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Living

Diary of a First-Time Dad
Edwin McGreal

With no brothers or sisters for company, Frankie tends to be quite dependent on the company of her parents.
That, combined with her insatiable curiosity, means we cannot move an inch without her looking to see if there is anything interesting about to happen.
And when you’re only 13 months, an adult opening the door of the fridge can be like Christmas morning.
So a trip to the back kitchen – off limits for Frankie with too many bins and other bits and bobs that she will try to pull down – has to be done with either great stealth or great speed. I reckon we’ve about five seconds out there before she makes it from the sitting room, through the kitchen and in after us.
And that time window is narrowing every week.
So when you go to leave the room for a prolonged period of time, the door closes after you or else Little Miss Curious will be down the hall for company. The kitchen and the sitting room are child proof. Most other rooms are not. If a door was left even an inch ajar, she is out the gap in a heartbeat.
Which was all fine and well until the last couple of weeks. When one of us would leave the room and close the door before she was able to join us, Frankie would start bawling crying. She would miss us straight away.
Well, when I say miss us, it was more a case of missing me. Despite bringing her into the world and doing most of the caring for Frankie, Aisling didn’t get quite the same reaction when she left the room.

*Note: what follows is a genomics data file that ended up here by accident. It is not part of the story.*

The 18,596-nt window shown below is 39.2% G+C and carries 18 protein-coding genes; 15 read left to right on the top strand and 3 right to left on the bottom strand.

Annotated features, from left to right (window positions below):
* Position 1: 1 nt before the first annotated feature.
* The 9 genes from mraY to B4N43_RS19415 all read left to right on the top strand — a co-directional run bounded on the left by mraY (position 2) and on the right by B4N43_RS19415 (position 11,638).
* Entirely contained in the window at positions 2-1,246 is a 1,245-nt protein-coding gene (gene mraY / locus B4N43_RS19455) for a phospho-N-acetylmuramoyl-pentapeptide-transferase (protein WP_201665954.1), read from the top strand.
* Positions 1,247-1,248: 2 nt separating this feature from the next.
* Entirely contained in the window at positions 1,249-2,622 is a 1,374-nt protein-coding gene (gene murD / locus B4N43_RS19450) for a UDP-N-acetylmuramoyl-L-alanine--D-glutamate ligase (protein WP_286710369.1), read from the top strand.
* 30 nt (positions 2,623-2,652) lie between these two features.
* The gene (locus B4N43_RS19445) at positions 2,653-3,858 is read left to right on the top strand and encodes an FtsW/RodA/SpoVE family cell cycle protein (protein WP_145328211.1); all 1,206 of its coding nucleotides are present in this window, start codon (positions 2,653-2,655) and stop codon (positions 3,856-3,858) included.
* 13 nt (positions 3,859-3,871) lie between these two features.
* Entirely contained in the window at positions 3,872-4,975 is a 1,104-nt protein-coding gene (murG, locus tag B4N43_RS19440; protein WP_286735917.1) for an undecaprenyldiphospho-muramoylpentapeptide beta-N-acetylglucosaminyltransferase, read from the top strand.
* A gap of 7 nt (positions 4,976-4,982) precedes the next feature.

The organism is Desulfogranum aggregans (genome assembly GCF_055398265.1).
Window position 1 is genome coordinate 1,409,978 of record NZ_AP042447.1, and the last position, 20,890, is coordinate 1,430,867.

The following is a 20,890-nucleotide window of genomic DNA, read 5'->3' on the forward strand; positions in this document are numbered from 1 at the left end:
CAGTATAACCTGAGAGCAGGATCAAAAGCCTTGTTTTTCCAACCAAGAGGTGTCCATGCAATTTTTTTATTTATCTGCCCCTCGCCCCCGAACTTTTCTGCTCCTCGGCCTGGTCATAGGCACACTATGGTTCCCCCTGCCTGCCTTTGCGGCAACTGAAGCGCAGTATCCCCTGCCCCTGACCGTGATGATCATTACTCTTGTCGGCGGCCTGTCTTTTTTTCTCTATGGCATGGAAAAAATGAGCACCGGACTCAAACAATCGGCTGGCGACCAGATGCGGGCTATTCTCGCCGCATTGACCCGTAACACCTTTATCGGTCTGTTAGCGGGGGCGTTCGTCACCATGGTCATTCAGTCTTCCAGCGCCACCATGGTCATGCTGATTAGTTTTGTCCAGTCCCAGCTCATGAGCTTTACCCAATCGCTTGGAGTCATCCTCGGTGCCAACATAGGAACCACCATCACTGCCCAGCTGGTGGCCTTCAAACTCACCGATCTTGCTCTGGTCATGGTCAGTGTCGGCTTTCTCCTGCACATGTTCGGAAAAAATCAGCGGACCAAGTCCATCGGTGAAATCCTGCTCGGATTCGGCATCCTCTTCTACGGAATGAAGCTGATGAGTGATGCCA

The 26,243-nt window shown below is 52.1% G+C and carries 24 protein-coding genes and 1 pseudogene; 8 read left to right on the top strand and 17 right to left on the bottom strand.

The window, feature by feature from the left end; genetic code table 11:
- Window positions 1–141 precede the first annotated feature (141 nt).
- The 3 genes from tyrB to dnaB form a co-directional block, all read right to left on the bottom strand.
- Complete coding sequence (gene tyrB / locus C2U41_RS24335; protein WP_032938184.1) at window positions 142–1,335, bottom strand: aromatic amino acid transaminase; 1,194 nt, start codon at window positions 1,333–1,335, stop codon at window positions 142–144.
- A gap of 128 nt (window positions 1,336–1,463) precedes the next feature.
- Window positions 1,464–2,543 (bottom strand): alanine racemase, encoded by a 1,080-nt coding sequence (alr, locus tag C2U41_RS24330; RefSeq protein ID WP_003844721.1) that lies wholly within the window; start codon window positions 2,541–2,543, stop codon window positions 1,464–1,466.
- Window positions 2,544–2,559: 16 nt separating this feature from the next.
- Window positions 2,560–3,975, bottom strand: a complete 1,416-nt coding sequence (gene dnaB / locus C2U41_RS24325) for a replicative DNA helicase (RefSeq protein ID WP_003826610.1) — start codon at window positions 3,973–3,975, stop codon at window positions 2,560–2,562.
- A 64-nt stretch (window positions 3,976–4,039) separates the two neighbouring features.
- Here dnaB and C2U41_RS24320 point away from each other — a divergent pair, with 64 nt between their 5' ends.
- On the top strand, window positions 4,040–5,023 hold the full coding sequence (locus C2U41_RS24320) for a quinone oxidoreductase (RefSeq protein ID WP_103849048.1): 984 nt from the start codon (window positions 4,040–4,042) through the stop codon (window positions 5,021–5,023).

I tried not to gloat, but for a few days I may just have been the most smug father in the land.
But, not to worry; Aisling is now eliciting the same reaction. Dropping Frankie off to the childminder’s this last week has led to tears on Frankie’s behalf. And, though she won’t admit it, probably Aisling’s too. But no more than when I leave the room, Frankie is right as rain a couple of minutes later, distracted by some other curiosity.
It is very cute to see it though, knowing your child is crying after you. But it’s also an ‘uh oh’ moment – this could become a habit; she might not always be as easily pacified as she becomes more aware of what’s happening.
Seeing as prevention is better than cure, I’m trying to prevent the crying by stealthily leaving the room without her knowledge. The cure – coming back to calm her – is definitely not a good habit to be getting her into.
Same with Aisling in the morning, when coming back is certainly not an option if she wants to get to work on time.
Sage advice from a relative, though, is worth noting: Enjoy it, because it won’t be long until they are running away from you, not after you!

In his fortnightly column, first-time-father Edwin McGreal  charts the ups and downs of the biggest wake-up call of his life: parenthood.

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